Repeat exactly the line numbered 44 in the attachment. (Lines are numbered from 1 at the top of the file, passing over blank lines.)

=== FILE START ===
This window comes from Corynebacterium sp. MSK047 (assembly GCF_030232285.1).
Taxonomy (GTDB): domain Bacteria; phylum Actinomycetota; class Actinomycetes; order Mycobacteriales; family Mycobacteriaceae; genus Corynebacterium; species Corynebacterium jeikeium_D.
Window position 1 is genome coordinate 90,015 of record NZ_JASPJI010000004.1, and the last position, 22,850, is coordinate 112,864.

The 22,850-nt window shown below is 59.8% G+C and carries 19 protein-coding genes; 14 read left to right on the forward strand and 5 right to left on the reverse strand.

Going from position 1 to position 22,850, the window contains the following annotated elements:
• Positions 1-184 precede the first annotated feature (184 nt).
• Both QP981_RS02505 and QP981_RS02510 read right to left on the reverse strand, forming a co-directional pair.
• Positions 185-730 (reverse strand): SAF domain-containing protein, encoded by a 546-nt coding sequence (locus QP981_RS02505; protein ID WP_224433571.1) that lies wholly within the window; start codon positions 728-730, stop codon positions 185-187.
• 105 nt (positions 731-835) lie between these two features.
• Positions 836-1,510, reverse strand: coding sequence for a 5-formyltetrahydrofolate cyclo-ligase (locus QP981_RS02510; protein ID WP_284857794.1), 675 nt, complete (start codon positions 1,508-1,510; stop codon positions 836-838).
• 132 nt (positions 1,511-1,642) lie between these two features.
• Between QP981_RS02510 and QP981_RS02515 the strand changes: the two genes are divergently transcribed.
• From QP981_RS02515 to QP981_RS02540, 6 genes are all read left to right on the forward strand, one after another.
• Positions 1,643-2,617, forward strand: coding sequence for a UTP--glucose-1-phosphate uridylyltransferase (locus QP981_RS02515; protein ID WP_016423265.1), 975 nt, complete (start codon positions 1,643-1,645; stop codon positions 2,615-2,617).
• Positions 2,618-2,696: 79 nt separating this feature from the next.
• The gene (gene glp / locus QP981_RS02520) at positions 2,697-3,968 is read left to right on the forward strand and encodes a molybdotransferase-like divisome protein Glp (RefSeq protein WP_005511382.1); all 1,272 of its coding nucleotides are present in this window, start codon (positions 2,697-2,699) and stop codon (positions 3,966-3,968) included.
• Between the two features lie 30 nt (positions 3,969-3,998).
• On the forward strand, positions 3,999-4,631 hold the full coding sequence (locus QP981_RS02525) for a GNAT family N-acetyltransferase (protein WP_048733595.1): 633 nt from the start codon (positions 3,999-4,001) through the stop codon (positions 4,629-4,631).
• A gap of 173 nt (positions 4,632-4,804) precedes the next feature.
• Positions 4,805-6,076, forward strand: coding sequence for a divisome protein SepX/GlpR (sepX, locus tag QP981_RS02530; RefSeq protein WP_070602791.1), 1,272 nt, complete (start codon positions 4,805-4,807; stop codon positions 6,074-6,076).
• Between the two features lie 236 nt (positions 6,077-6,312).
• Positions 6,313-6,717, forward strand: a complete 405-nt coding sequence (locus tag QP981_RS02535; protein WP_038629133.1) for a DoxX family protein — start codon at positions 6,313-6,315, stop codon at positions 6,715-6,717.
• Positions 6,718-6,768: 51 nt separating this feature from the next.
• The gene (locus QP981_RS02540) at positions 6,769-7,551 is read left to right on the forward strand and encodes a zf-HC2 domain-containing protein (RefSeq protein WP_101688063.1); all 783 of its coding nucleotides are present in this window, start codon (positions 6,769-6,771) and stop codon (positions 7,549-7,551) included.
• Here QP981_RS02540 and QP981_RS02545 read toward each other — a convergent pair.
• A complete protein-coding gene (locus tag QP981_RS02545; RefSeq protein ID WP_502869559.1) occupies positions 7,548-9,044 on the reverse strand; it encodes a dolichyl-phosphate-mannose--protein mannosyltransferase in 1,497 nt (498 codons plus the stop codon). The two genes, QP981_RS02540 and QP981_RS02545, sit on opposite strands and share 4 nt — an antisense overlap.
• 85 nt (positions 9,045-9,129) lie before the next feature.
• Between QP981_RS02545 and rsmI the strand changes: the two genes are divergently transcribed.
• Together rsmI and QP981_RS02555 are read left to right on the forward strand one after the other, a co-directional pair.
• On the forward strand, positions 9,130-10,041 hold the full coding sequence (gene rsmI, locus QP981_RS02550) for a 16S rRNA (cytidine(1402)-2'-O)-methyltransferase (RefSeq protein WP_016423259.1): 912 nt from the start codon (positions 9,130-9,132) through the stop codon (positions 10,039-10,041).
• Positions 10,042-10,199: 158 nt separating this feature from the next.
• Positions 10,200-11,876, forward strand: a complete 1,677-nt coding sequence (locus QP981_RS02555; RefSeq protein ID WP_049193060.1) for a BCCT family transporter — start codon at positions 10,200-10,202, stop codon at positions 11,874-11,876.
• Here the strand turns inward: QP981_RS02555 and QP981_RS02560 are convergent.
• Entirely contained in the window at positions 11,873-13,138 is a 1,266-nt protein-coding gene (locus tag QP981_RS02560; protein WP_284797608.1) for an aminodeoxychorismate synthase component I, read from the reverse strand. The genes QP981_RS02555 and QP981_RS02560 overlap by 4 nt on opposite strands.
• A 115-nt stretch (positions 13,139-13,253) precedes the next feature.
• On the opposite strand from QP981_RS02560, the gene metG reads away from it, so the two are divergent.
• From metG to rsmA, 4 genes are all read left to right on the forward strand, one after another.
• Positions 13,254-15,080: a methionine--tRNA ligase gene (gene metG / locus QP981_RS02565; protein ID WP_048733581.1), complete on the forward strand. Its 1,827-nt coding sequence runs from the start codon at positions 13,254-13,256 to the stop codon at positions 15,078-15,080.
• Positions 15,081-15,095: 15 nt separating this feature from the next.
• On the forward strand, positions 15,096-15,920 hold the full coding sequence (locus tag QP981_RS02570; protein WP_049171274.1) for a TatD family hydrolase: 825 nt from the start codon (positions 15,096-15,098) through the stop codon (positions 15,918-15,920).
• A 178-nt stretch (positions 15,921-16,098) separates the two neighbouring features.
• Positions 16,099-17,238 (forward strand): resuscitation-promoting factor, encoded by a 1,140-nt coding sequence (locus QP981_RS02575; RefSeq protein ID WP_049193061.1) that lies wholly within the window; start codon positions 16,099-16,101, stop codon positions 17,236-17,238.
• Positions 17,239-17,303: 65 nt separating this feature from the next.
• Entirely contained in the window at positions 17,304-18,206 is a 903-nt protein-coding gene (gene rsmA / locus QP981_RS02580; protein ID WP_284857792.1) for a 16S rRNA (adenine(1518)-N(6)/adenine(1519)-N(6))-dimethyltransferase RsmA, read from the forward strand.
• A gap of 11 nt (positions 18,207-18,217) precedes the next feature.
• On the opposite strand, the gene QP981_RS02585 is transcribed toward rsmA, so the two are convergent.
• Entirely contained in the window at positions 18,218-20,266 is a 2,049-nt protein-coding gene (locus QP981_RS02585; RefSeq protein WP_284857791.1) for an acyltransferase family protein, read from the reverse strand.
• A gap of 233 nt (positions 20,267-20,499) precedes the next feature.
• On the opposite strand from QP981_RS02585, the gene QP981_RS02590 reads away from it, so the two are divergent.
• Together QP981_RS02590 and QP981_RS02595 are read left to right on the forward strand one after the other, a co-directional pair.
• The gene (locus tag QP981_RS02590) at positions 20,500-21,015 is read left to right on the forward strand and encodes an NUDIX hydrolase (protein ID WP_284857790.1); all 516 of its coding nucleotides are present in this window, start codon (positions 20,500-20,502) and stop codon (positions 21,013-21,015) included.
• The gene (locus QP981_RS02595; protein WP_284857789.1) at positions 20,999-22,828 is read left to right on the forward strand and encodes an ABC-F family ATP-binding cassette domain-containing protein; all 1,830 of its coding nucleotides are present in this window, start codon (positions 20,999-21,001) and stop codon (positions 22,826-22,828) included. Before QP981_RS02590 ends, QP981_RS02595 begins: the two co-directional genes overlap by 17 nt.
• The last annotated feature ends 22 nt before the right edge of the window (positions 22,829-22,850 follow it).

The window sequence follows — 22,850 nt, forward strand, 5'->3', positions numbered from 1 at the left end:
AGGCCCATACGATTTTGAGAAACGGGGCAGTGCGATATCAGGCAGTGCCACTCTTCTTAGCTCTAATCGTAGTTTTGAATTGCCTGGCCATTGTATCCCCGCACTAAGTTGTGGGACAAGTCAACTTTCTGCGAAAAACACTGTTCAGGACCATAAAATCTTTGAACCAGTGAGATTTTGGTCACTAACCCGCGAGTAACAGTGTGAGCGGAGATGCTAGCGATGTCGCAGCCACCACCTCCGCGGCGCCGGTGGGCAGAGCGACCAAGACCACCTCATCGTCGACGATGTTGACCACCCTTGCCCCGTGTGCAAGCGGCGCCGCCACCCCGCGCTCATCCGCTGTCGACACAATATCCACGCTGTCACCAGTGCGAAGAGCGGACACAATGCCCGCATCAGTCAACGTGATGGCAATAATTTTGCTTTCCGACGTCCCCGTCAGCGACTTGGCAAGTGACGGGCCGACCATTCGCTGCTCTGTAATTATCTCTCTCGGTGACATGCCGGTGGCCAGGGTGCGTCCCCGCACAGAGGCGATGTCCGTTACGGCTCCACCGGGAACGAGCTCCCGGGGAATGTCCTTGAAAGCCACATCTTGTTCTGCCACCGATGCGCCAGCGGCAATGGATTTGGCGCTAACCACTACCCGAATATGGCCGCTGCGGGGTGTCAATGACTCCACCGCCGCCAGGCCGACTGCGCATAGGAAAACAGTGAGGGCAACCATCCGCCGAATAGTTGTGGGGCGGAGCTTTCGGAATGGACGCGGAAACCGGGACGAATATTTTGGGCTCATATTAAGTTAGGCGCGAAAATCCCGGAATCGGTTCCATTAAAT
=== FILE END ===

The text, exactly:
• Entirely contained in the window at positions 17,304-18,206 is a 903-nt protein-coding gene (gene rsmA / locus QP981_RS02580; protein ID WP_284857792.1) for a 16S rRNA (adenine(1518)-N(6)/adenine(1519)-N(6))-dimethyltransferase RsmA, read from the forward strand.